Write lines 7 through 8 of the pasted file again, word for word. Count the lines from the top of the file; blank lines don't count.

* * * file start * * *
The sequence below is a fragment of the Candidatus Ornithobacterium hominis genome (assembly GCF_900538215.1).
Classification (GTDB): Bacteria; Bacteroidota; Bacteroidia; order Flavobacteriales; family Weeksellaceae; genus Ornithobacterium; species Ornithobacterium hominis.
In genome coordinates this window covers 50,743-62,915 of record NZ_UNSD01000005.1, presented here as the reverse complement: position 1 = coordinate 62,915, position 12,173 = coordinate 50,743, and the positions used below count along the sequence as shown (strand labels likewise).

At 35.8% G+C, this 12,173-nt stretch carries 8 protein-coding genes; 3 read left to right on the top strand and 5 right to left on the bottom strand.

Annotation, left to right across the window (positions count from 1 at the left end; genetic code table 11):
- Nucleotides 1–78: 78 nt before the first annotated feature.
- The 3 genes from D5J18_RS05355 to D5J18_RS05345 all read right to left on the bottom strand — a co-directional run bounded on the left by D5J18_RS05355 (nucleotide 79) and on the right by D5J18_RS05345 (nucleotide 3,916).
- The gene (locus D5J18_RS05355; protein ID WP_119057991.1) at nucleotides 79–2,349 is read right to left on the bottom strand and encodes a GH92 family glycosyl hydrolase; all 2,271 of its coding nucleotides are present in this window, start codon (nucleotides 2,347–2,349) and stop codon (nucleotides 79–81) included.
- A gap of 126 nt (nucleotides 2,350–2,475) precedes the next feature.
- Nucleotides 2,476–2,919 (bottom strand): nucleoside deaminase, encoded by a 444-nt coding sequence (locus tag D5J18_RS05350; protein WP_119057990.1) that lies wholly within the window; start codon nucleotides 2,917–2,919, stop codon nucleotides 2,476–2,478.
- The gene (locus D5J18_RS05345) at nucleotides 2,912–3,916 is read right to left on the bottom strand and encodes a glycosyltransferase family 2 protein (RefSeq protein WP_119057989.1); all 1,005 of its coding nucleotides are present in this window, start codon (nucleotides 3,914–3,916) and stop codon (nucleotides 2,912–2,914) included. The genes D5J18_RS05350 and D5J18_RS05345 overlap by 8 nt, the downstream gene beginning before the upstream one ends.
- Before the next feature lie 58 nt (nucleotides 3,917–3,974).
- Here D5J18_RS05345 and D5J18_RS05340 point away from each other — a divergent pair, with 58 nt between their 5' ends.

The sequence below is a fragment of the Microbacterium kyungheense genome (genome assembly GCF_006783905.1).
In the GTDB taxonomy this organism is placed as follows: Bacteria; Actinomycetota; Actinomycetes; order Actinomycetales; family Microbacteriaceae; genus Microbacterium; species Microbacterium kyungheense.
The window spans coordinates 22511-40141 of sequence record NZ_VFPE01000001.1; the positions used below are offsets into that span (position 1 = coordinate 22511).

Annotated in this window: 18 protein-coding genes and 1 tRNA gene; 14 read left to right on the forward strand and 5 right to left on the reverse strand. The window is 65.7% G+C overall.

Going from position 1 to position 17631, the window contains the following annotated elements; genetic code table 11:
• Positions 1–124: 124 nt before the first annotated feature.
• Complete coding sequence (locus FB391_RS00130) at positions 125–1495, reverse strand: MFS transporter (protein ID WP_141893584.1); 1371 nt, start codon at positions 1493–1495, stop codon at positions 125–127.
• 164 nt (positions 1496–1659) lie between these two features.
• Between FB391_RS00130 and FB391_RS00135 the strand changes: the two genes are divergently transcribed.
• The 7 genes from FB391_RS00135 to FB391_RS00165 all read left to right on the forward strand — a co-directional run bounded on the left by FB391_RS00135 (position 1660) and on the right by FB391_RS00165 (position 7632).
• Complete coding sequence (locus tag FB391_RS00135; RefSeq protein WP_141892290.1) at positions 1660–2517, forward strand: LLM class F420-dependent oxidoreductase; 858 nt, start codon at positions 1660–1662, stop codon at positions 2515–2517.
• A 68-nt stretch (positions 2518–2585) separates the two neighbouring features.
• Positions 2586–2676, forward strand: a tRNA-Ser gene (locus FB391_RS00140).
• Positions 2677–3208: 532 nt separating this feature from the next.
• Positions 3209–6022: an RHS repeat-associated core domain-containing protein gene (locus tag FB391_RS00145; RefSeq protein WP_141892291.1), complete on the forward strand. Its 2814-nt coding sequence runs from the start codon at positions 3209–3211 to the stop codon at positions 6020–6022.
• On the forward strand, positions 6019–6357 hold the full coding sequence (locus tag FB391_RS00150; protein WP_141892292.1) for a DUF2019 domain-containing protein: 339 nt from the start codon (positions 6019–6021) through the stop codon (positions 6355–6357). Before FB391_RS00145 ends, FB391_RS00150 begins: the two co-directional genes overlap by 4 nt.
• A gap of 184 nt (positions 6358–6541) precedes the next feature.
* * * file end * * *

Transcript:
- The 3 genes from D5J18_RS05355 to D5J18_RS05345 all read right to left on the bottom strand — a co-directional run bounded on the left by D5J18_RS05355 (nucleotide 79) and on the right by D5J18_RS05345 (nucleotide 3,916).
- The gene (locus D5J18_RS05355; protein ID WP_119057991.1) at nucleotides 79–2,349 is read right to left on the bottom strand and encodes a GH92 family glycosyl hydrolase; all 2,271 of its coding nucleotides are present in this window, start codon (nucleotides 2,347–2,349) and stop codon (nucleotides 79–81) included.